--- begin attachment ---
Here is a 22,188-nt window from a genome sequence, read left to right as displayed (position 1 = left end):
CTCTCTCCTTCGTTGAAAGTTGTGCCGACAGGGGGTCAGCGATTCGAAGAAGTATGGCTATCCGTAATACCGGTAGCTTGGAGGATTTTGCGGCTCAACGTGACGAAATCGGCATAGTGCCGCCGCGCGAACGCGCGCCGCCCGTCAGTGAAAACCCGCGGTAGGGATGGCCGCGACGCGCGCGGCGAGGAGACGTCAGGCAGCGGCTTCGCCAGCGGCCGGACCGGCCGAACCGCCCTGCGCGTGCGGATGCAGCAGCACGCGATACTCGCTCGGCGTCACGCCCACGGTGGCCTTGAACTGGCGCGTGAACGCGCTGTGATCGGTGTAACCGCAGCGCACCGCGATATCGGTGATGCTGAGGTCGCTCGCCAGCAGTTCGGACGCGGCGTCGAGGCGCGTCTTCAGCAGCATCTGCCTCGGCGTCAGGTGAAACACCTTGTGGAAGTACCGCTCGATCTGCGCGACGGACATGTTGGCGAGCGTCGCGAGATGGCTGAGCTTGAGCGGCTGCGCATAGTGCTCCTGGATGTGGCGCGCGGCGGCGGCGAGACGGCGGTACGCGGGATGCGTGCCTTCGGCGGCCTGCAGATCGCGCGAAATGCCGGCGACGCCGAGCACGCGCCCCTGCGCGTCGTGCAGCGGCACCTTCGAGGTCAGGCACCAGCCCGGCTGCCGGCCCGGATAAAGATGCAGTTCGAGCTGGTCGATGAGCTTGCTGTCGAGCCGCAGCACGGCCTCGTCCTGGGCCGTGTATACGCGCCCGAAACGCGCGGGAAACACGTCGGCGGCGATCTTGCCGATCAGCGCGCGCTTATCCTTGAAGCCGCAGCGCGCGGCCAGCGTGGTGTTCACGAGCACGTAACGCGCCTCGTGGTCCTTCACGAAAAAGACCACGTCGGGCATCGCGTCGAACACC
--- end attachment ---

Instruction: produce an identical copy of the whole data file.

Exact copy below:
Here is a 22,188-nt window from a genome sequence, read left to right as displayed (position 1 = left end):
CTCTCTCCTTCGTTGAAAGTTGTGCCGACAGGGGGTCAGCGATTCGAAGAAGTATGGCTATCCGTAATACCGGTAGCTTGGAGGATTTTGCGGCTCAACGTGACGAAATCGGCATAGTGCCGCCGCGCGAACGCGCGCCGCCCGTCAGTGAAAACCCGCGGTAGGGATGGCCGCGACGCGCGCGGCGAGGAGACGTCAGGCAGCGGCTTCGCCAGCGGCCGGACCGGCCGAACCGCCCTGCGCGTGCGGATGCAGCAGCACGCGATACTCGCTCGGCGTCACGCCCACGGTGGCCTTGAACTGGCGCGTGAACGCGCTGTGATCGGTGTAACCGCAGCGCACCGCGATATCGGTGATGCTGAGGTCGCTCGCCAGCAGTTCGGACGCGGCGTCGAGGCGCGTCTTCAGCAGCATCTGCCTCGGCGTCAGGTGAAACACCTTGTGGAAGTACCGCTCGATCTGCGCGACGGACATGTTGGCGAGCGTCGCGAGATGGCTGAGCTTGAGCGGCTGCGCATAGTGCTCCTGGATGTGGCGCGCGGCGGCGGCGAGACGGCGGTACGCGGGATGCGTGCCTTCGGCGGCCTGCAGATCGCGCGAAATGCCGGCGACGCCGAGCACGCGCCCCTGCGCGTCGTGCAGCGGCACCTTCGAGGTCAGGCACCAGCCCGGCTGCCGGCCCGGATAAAGATGCAGTTCGAGCTGGTCGATGAGCTTGCTGTCGAGCCGCAGCACGGCCTCGTCCTGGGCCGTGTATACGCGCCCGAAACGCGCGGGAAACACGTCGGCGGCGATCTTGCCGATCAGCGCGCGCTTATCCTTGAAGCCGCAGCGCGCGGCCAGCGTGGTGTTCACGAGCACGTAACGCGCCTCGTGGTCCTTCACGAAAAAGACCACGTCGGGCATCGCGTCGAACACC